But compared to what Cuaron offers us in this generally tame endeavor, both "The Sorcerer's Stone" and "The Chamber of Secrets" actually seem like effective adventures with thorough payoffs. Despite his overzealous desire to see and do everything possible in two-and-a-half hours of celluloid, director Chris Columbus at least understood the plight of his heroes in the first two movies and worked the narrative around them. His successor doesn't quite have that stigma managed; the plot seems to move completely on its own accord, dragging along its three protagonists like mere little accessories, and Cuaron doesn't engage them in very many plot twists until the climax starts to unfold (although to be fair, his sense of resolution is a lot more rich and balanced here than it was with either of the previous films).
On the visual scale, the movie has resonating touches, such as a moving tree that swings back and forth in response to nearby human activity (there is even a moment of brilliance in which the tree shakes off the snow from its branches, and the ice hits the camera lens as if there is no visual effect in the scene), and a map of inside Hogwarts that, when activated, allows others to see exactly where certain people are and what directions they are headed in. The picture also plays an interesting trick with the concept of time travel, and the manner in which screenwriter Steve Kloves approaches this is both skillful and believable in the way it resolves crucial issues. But take away the various touches of imagination, and "Harry Potter and the Prisoner of Azkaban" is basically a routine vehicle that plods its way through detail after detail without giving much incentive to feel engaged by the specifics. It more or less has the same payoff that its two predecessors did: the kind that makes you wonder if there is still light at the end of the tunnel for a movie franchise that remains as ambitious (but problematic) as this one.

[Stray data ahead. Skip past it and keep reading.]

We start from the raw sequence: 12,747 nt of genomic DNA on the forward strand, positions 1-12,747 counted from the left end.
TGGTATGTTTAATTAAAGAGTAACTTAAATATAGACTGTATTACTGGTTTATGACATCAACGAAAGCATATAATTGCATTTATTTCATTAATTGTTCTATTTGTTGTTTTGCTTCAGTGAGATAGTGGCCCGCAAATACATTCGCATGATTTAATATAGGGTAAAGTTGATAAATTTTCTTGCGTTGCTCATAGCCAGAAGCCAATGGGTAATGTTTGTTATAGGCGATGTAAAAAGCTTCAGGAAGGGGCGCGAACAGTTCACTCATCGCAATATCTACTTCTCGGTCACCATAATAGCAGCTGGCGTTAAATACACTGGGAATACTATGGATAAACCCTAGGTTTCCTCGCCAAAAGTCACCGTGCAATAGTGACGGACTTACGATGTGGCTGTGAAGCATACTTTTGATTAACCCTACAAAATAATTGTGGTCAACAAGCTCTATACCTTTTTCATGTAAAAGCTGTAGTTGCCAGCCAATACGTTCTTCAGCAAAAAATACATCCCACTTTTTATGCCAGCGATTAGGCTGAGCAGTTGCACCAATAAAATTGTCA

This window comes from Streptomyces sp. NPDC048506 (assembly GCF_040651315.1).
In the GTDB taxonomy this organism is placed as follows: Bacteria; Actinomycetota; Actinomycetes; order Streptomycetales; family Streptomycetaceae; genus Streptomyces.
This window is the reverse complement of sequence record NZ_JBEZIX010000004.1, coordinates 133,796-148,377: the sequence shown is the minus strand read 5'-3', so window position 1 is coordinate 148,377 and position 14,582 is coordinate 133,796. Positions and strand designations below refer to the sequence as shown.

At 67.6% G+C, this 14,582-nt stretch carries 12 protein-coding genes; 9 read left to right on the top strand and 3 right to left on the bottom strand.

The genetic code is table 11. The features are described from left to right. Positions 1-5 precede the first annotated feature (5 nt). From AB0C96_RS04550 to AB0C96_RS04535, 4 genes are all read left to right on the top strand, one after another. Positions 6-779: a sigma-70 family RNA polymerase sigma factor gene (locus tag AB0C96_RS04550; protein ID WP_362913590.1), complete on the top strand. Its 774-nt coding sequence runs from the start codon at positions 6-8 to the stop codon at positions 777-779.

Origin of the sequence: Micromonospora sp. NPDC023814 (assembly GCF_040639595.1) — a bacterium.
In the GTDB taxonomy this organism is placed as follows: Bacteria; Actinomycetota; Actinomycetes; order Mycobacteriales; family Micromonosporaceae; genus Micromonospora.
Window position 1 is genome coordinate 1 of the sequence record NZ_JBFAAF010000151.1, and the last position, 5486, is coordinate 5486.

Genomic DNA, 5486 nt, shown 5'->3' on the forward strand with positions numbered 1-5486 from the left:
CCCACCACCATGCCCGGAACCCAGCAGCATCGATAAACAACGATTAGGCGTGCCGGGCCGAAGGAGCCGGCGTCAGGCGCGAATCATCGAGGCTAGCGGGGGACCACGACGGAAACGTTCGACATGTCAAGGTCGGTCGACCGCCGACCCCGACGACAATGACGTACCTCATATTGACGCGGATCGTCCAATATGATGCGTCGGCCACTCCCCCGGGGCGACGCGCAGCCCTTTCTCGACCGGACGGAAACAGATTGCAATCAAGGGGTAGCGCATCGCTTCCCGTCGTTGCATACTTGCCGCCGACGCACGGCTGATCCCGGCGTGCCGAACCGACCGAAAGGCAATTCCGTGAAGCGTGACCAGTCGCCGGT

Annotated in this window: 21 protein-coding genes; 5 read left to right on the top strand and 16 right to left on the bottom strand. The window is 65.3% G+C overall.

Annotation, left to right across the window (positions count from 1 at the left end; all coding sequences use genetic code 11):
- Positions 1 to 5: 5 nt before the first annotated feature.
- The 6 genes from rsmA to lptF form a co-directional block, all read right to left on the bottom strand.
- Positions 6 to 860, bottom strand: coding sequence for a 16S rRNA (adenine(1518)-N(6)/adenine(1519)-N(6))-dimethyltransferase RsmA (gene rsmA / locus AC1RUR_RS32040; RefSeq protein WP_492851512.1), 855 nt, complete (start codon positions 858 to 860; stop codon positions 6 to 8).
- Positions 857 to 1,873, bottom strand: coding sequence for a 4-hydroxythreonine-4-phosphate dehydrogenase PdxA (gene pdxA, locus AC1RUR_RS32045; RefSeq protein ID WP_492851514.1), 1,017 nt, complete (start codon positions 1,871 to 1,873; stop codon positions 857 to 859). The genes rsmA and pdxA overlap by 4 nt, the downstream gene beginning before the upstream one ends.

Written by DAVID KEYES
Adventure (US); 2004; Rated PG for frightening moments, creature violence and mild language;Running Time: 142 Minutes
Cast:Daniel Radcliffe: Harry Potter
Rupert Grint: Ron Weasley
Emma Watson: Hermione Granger
David Thewlis: Professor Lupin
Michael Gambon: Albus Dumbledore
David Bradley: Argus Filch
Gary Oldman: Sirius Black
Emma Thompson: Professor Sybil Trelawney
Robbie Coltrane: Rubeus Hagrid
Produced by Michael Barnathan, Chris Carreras, Chris Columbus, Paula DuPré Pesman, David Heyman, Callum McDougall, Mark Radcliffe and Tanya Seghatchian;Directed by Alfonso Cuarón; Written by Steve Kloves; based on the book by J.K. Rowling